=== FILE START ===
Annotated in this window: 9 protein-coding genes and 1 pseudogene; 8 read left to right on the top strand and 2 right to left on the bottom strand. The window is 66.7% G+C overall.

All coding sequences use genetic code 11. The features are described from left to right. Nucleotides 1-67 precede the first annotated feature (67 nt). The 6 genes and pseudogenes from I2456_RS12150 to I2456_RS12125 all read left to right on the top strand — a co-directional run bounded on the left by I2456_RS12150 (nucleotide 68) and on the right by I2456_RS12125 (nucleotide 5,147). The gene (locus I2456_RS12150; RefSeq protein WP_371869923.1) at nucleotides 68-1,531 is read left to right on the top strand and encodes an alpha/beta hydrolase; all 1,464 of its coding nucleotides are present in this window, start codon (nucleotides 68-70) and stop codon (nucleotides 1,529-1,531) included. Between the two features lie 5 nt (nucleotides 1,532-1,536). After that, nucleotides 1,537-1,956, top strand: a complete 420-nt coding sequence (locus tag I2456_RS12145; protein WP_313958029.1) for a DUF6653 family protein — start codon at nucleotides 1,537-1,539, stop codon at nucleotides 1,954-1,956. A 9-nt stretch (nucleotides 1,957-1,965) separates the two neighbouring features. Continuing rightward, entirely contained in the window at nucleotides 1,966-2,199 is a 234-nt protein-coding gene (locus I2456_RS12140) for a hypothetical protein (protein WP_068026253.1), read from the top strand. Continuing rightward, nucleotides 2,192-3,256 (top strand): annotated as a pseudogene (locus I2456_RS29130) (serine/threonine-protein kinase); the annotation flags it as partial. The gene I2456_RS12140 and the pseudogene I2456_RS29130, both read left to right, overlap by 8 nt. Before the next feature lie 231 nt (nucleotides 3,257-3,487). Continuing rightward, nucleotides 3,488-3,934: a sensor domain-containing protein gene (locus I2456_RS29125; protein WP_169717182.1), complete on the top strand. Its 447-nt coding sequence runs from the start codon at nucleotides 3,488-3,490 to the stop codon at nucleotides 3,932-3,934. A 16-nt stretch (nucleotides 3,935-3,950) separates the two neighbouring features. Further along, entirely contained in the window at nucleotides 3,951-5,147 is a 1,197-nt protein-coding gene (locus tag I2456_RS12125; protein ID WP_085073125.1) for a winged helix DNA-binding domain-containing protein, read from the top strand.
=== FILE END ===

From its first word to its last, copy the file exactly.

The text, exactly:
Annotated in this window: 9 protein-coding genes and 1 pseudogene; 8 read left to right on the top strand and 2 right to left on the bottom strand. The window is 66.7% G+C overall.

All coding sequences use genetic code 11. The features are described from left to right. Nucleotides 1-67 precede the first annotated feature (67 nt). The 6 genes and pseudogenes from I2456_RS12150 to I2456_RS12125 all read left to right on the top strand — a co-directional run bounded on the left by I2456_RS12150 (nucleotide 68) and on the right by I2456_RS12125 (nucleotide 5,147). The gene (locus I2456_RS12150; RefSeq protein WP_371869923.1) at nucleotides 68-1,531 is read left to right on the top strand and encodes an alpha/beta hydrolase; all 1,464 of its coding nucleotides are present in this window, start codon (nucleotides 68-70) and stop codon (nucleotides 1,529-1,531) included. Between the two features lie 5 nt (nucleotides 1,532-1,536). After that, nucleotides 1,537-1,956, top strand: a complete 420-nt coding sequence (locus tag I2456_RS12145; protein WP_313958029.1) for a DUF6653 family protein — start codon at nucleotides 1,537-1,539, stop codon at nucleotides 1,954-1,956. A 9-nt stretch (nucleotides 1,957-1,965) separates the two neighbouring features. Continuing rightward, entirely contained in the window at nucleotides 1,966-2,199 is a 234-nt protein-coding gene (locus I2456_RS12140) for a hypothetical protein (protein WP_068026253.1), read from the top strand. Continuing rightward, nucleotides 2,192-3,256 (top strand): annotated as a pseudogene (locus I2456_RS29130) (serine/threonine-protein kinase); the annotation flags it as partial. The gene I2456_RS12140 and the pseudogene I2456_RS29130, both read left to right, overlap by 8 nt. Before the next feature lie 231 nt (nucleotides 3,257-3,487). Continuing rightward, nucleotides 3,488-3,934: a sensor domain-containing protein gene (locus I2456_RS29125; protein WP_169717182.1), complete on the top strand. Its 447-nt coding sequence runs from the start codon at nucleotides 3,488-3,490 to the stop codon at nucleotides 3,932-3,934. A 16-nt stretch (nucleotides 3,935-3,950) separates the two neighbouring features. Further along, entirely contained in the window at nucleotides 3,951-5,147 is a 1,197-nt protein-coding gene (locus tag I2456_RS12125; protein ID WP_085073125.1) for a winged helix DNA-binding domain-containing protein, read from the top strand.